Retrieval of the Particle Size Distribution Using Coated Spheres Modeling

Tihomir S Kostadinov, California State University San Marcos, San Marcos, CA, United States, Ekaterina Kochetkova, University of Pennsylvania, Department of Earth and Environmental Science, Philadelphia, PA, United States, Stewart Bernard, Council for Scientific and Industrial Research, Earth Observation Research Group, Cape Town, South Africa, Xiaodong Zhang, University of Southern Mississippi, Marine Science, Stennis Space Center, MS, United States and Lisl Robertson-Lain, University of Cape Town, Dept. Oceanography, Cape Town, South Africa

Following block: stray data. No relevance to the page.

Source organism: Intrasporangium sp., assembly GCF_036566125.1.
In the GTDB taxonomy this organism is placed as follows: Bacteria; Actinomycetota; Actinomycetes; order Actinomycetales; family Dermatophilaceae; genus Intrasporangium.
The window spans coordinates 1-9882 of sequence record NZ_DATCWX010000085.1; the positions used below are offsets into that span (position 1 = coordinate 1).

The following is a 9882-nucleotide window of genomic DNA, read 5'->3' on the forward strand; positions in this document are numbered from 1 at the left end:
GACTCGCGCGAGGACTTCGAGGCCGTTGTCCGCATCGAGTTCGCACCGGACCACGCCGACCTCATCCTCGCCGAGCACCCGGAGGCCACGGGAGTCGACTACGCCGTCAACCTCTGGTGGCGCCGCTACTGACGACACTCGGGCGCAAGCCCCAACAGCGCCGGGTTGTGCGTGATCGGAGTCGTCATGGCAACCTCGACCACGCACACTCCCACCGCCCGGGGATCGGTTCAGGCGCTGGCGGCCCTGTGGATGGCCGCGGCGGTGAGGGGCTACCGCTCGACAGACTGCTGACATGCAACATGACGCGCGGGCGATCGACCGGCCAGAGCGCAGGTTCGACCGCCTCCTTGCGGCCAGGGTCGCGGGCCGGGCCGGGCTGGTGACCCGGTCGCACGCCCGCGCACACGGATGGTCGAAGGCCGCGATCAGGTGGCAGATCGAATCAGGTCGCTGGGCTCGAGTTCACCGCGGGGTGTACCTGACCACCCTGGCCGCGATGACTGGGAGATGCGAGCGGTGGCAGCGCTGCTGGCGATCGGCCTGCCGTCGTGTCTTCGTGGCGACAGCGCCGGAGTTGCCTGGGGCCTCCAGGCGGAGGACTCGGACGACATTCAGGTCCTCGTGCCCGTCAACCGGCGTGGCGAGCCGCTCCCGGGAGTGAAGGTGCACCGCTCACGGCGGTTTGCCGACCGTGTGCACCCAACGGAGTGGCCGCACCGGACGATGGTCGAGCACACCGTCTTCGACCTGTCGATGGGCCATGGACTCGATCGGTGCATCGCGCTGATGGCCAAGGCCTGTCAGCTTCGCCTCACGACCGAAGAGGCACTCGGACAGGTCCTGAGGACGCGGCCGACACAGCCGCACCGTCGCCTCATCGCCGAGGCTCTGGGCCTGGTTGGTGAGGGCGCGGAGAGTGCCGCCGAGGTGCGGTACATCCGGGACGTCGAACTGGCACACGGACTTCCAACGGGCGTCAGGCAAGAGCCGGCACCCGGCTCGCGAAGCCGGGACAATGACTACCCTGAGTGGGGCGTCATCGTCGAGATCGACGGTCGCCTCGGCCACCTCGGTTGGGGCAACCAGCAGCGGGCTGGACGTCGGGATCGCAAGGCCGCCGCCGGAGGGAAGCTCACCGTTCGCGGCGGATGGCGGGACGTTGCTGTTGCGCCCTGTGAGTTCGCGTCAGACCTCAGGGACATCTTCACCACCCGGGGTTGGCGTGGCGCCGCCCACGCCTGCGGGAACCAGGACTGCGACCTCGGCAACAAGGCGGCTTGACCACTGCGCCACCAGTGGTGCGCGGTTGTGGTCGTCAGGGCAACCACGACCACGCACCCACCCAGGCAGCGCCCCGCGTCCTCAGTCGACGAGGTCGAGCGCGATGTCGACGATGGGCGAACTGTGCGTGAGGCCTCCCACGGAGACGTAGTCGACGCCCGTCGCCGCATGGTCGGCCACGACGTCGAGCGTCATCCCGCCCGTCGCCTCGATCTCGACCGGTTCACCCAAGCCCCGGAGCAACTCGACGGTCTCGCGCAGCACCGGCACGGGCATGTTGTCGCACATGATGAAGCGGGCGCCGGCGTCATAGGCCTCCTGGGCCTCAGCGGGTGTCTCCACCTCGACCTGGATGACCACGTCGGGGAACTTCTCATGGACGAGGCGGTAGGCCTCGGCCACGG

The particle size distribution (PSD) is a key property of surface ocean waters that links marine ecosystem structure and function to ocean optics. The KSM09 ocean color algorithm (Kostadinov et al., 2009) retrieves the parameters of a power-law PSD from the spectral particulate backscattering coefficient. The PSD can then be used (under certain assumptions) to estimate the size-partitioned bio-volume (Kostadinov et al., 2010) and phytoplankton carbon (Kostadinov et al., 2016); however achieving realistic values for POC that validate well against in-situ measurements globally and are comparable to CMIP5 models requires the use of an empirical correction factor. KSM09 is constructed using homogeneous spheres Mie scattering model. However, the backscattering coefficient is influenced by the complex and heterogeneous composition of phytoplankton cells. Recent studies suggest that a coated sphere Mie scattering model is more suitable for reproducing oceanic backscattering coefficients. Here, we investigate the application of a coated spheres Mie scattering model as an update to the KSM09 PSD algorithm. Models with the absorbing chloroplast being represented by the coat vs. the core of the particle are both tested for realism. The coated spheres look-up tables (LUTs) are compared to the original KSM09 LUTs. The coated spheres model has more free parameters, namely the relative complex indices of refraction of the particle core and coat, coat thickness, and maximum particle diameter for a polydispersion. The uncertainty due to variability in these parameters is assessed via Monte Carlo simulation, as in KSM09. The size range to which the coated sphere model is most sensitive is also investigated. Finally, we discuss a compilation of in-situ data that will be used for validation and/or algorithm development, from the PSD level to POC and phytoplankton carbon.